Women continue to set records for taking the GMAT (Graduate Management Admission Test), which is, according to the Graduate Management Admissions Council’s (GMAC) Alumni Perspectives Survey, “an important part of the admissions process for more than 6,100 graduate management programs around the world.” The number of women taking the GMAT is at an all-time high. Earning an MBA (Master of Business Administration) can help women accelerate their careers by boosting their credentials and skills and expanding their professional networks. Women with MBAs also can earn better salaries than those with only undergraduate degrees. According to GMAC’s Global Management Education Graduate Survey, women ages 28 to 34 in the class of 2014 and across all types of graduate business programs reported earning a median starting salary of $79,000.

More women are taking the GMAT and earning MBAs

Business schools, “organizations and individuals are working to ensure more women pursue [MBAs]” (mba.com), and the efforts many graduate business programs are making to recruit more qualified female applicants seem to be paying off. Recent data published in the GMAC report Women and Graduate Management Education reveal that “of the total 243,529 test takers, 105,476 women took the GMAT exam in the 2014 testing year ending June 30, 2014.” This represents 43.3 percent of the total, a new record high for women. The report goes on to reveal that testing year 2014 “marked the sixth year in a row that women broke the 100,000 mark in the number of GMAT exams taken, and reflects the lowest male-female ratio (1.31) in GMAT history. It also reflects a 3.7 percent average annual growth rate in number of female examinees over the past 10 testing years, nearly double the growth rate for men.”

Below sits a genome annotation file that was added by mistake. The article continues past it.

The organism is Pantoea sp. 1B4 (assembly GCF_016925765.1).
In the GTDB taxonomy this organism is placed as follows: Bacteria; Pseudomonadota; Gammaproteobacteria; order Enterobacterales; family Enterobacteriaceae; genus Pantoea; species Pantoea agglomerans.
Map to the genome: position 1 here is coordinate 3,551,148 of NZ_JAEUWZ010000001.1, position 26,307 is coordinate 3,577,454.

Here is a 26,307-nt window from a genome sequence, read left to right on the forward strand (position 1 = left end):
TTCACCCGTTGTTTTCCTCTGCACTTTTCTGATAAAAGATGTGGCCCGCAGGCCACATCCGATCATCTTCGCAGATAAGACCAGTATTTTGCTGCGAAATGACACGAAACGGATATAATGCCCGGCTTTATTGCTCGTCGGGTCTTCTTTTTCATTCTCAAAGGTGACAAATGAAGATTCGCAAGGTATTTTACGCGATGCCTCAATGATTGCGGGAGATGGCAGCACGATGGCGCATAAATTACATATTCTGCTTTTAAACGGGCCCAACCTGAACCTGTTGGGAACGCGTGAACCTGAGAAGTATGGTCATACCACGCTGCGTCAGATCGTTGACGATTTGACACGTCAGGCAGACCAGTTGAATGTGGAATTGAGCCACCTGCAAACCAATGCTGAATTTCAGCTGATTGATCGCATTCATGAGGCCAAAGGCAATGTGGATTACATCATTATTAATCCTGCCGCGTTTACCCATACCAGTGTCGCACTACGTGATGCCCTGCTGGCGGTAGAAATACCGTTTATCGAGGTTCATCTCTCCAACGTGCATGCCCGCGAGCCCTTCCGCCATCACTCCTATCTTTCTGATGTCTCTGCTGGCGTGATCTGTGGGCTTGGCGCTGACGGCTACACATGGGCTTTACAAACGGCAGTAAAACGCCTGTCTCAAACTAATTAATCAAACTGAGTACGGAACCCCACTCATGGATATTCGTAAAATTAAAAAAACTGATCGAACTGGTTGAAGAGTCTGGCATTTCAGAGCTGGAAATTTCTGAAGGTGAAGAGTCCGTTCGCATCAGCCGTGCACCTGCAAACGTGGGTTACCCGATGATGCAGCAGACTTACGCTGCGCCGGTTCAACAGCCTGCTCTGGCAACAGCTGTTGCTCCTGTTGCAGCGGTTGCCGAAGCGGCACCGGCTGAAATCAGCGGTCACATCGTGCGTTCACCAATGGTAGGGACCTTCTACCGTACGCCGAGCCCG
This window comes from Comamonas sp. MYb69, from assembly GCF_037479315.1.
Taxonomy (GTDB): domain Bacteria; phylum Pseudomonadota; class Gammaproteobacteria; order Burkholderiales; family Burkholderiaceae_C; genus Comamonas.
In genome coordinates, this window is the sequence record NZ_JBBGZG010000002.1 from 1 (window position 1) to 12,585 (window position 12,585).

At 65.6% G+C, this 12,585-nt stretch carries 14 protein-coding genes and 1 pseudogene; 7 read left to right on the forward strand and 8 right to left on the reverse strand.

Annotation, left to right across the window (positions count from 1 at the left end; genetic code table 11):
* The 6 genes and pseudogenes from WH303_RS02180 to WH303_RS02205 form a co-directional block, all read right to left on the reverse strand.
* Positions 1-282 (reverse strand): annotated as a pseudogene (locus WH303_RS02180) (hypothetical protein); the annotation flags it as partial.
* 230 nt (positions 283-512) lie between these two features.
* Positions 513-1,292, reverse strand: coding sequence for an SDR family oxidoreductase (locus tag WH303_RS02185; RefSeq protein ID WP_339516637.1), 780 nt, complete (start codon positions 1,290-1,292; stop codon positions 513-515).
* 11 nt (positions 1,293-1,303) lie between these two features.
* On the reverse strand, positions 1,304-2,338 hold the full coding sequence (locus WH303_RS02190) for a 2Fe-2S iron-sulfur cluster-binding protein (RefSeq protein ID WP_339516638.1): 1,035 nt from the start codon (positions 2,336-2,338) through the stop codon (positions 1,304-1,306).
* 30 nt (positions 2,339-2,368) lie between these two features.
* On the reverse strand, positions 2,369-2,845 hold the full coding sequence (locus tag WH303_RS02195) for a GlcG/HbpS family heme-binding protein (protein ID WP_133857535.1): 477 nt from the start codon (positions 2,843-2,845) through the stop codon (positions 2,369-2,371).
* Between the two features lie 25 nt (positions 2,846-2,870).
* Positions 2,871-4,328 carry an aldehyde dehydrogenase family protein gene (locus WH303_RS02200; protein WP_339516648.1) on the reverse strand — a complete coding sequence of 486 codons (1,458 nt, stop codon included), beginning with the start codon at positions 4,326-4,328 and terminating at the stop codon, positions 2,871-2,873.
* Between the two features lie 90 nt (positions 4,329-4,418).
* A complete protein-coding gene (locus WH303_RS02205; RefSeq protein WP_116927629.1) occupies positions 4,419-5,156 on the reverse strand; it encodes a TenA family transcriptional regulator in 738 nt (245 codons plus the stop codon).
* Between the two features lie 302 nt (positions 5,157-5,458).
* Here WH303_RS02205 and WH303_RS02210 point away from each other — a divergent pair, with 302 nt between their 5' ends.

Not only are more women sitting for the GMAT exam, the number of younger women taking the test is increasing. Of all GMAT exams women took in 2014, more than half, or 59 percent, were taken by women younger than 25 years of age. By age range, women make up a majority (52 percent) of the test takers younger than 25.

In its 16th annual Application Trends Survey (2015), GMAC reported that demand for “flexible MBA programs, which blend the full-time and part-time options” and online MBA programs in the United States have grown in popularity, with 54 percent and 50 percent, respectively, of programs reporting increases in applications. More than half of online MBA programs are seeing an increase in the volume of women’s applications (52 percent). In addition, class sizes in online MBA programs are increasing from a median 61 seats in the 2014-2015 class to 85 seats in the 2015-2016 class, giving women an opportunity to take those extra seats.

The 2015 GMAC survey spotlights women applicants in a variety of programs. The organization says “more than half of the following program formats report growing application volume for women in 2015 compared with last year: full-time two-year MBA (51% of programs), full-time one-year MBA (50%), executive MBA (50%), online MBA (55%), Master in Management (55%), Master of Finance (56%), Master of Accounting (57%), and Master in Marketing and Communications (60%).”

What Do Women Who Take the GMAT Go on to Do?

Women find post-degree jobs quickly, according to GMAC’s Alumni Perspectives Survey, conducted in October 2014. Eighty-two percent of women in the class of 2014 received a job offer within three months after graduation. The top industries of employment for women MBA and management degree-holders from the class of 2014 were products and services (20 percent), consulting (18 percent) and finance/accounting (16 percent). Their top job functions were finance/accounting (26 percent), marketing/sales (25 percent) and consulting (16 percent). Nearly three out of four female business school graduates from the class of 2014 were hired for mid-level positions. Further, according to GMAC’s Women and Graduate Management Education survey, the majority of all women and men surveyed “say their business degree provided a competitive advantage and improved their chances of finding a job.” Most women said they felt prepared for the job market and saw improved salary opportunities.

Learn more about the Texas A&M-Corpus Christi online MBA program.